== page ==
13) For filing requirements clinical forms should be pre‑punched for inclusion in the health record, and adequate space (margin) should be planned to allow for binding at top or side.
14) Instructions in conjunction with explicit headings must be carefully prepared so that the person filling in the form knows in advance what is required. General instructions may be required for the completion of certain forms, for example, patient identification forms.
15) If the form is to be put in an envelope, make sure it is the right size or that it will fit when folded. Suggest arrows on the form as to where to fold.
16) If photocopying, the quality of the copy will decrease each time it is copied. Best to keep the original and copy that each time.
17) A ‘Forms Committee’ should be set up (a subcommittee of the health record committee) to assume responsibility for forms design and production. The health information management/health record professional should be a member of the Forms Committee and strict control maintained over the production of health record forms. Criteria should be established to analyse the need, purpose, use and arrangement of each form.
e. Specific technicalities
- Printers allow 1/4″ (5 mm) before they start printing, so leave 1/4″ (5 mm) for the printer and design the form within that limit.
- Allow a 7/8″ (20 mm) margin if holes are to be punched or the form is to be bound. Recommended margins:
- At top 3/8″ or 8 mm
- Other sides 1/4″ or 5 mm
- Except filing margin 7/8″ or 20mm
- Spacing for handwriting ‑ in general, 8 handwritten characters to the 1″ or 2.5 cms. However, it is important to remember that too much space seems to encourage bad handwriting.
2) Line spacing
Relate the form to the characteristics of any machine used to fill in the form so that the design is suitable to handwriting and machine entries, especially if it will be typewritten:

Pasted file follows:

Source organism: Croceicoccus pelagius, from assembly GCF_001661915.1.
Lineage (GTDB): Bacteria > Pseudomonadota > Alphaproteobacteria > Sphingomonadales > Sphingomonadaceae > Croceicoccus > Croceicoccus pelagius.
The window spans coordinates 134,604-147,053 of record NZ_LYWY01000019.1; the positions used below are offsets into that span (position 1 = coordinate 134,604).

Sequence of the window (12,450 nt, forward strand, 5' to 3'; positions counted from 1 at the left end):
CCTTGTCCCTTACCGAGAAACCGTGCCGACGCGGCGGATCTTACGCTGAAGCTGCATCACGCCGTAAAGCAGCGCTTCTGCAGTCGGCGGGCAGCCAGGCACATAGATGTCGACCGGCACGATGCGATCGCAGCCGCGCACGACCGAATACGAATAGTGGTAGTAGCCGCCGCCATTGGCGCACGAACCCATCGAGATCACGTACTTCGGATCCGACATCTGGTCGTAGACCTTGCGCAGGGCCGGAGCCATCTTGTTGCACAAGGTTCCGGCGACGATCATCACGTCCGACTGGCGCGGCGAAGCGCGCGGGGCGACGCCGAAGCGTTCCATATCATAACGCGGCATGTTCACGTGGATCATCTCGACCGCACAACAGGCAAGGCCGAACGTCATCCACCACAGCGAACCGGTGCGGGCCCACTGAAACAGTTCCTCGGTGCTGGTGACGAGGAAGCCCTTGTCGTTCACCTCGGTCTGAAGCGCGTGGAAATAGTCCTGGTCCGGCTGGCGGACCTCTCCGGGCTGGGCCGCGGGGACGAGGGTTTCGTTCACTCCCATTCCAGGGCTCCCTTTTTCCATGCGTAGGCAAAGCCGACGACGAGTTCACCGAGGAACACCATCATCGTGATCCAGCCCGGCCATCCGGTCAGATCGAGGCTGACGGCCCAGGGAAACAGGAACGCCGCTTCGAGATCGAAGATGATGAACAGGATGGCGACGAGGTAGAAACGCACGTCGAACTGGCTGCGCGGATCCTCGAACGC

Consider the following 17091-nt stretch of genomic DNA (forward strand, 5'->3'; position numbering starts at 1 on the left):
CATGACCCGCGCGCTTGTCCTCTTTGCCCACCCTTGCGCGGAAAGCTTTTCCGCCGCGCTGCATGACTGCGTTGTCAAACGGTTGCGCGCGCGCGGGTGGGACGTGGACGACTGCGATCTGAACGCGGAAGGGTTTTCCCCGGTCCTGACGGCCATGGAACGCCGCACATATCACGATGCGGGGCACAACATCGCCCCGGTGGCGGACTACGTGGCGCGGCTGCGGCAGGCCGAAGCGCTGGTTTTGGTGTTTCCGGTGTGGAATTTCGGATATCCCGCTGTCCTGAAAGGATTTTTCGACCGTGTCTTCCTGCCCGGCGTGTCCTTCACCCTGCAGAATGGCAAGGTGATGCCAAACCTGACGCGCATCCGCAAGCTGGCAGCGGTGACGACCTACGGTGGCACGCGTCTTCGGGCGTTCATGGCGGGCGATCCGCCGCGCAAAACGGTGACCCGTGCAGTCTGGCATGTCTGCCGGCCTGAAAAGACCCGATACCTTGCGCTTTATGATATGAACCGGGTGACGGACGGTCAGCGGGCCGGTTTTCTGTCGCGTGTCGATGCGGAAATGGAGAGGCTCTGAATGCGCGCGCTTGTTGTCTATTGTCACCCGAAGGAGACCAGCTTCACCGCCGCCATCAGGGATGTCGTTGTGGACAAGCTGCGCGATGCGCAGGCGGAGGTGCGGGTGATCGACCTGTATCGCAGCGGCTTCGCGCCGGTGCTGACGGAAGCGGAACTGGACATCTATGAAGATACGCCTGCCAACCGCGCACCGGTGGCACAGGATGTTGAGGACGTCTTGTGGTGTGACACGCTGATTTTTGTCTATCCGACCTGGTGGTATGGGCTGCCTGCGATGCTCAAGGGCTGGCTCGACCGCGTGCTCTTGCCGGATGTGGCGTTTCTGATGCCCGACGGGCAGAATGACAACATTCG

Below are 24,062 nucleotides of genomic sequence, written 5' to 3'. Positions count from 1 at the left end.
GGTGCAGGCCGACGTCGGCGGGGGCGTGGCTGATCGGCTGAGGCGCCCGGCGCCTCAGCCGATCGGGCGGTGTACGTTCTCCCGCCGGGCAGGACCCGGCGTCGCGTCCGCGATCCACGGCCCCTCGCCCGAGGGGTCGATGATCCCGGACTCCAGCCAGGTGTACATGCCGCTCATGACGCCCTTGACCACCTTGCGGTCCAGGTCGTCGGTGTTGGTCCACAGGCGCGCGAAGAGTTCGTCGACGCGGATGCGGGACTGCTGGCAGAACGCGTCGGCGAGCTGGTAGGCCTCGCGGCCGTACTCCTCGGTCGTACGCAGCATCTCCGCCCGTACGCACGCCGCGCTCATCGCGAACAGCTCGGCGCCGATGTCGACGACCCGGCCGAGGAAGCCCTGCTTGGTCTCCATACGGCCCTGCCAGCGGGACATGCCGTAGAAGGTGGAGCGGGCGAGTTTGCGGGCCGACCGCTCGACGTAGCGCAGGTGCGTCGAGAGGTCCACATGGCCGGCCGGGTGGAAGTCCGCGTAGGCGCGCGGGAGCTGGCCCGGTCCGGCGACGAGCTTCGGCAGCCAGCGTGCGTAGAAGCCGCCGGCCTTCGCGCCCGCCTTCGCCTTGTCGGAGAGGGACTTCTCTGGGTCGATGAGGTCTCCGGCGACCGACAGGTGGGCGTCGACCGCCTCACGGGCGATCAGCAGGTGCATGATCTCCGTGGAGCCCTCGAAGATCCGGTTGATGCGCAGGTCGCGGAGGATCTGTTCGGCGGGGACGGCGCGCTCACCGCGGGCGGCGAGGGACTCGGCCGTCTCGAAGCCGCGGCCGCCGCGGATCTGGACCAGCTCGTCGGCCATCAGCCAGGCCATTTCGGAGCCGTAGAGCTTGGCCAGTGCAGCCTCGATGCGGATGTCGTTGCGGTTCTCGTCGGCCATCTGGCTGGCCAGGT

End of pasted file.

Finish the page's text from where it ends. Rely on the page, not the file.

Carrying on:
- for handwriting use 6 mm or 7 mm line spacing
- for typewriting it will depend on the size of typeface and line spacing should conform to the THROW of the typewriter (i.e. the distance covered by a turn of the roller). The form should also be designed to allow for the use of typewriter TABS.
Also, determine the PITCH or FONT SIZE (or width of each character) of the typewriter or golf balls used, usually 10 or 12 pitch preferred.
Allow 1 space on each side of a vertical line, i.e. leave 1 space between entries and the vertical line.
Extra space may be required to allow for typing near the very top or bottom, for example, a disease index card with tear off strip.
3) Ballot box style ‑ for use with computerized data entry. Be consistent with either left or right boxes on the form. Provide clear instructions if it should be checked off or crossed off. The format should make it very clear which box belongs to which question.
Remember, all forms should carry:
- an identifying title
- an identifying number of the form
- the name of institution
- the date of the last design review, particularly for forms used in data collections, which may change some data items each year.
- may include the date of last print run, to facilitate storage and assist with ordering and identification.
Identifying type should be punchy, explicit, tactful, boldly printed, with identifying numbers placed in a relatively inconspicuous part of the form.
Traditionally, almost all forms are printed in black, however, use of some coloured inks help to distinguish forms but often photocopy poorly. A strong colour contrast stands out. Consider the cost, but colour can be used effectively to group similar forms – for example anaesthetic, operation and consent forms with the same colour but different patterned borders.
Thin lines are best used for column or caption break-ups and very thin lines for writing guides.
When designing new forms or reviewing existing forms remember to consult:
- those responsible for the form and its content
- those who will be entering data on the form
- those who do not enter data but who refer to it to gain information from the data.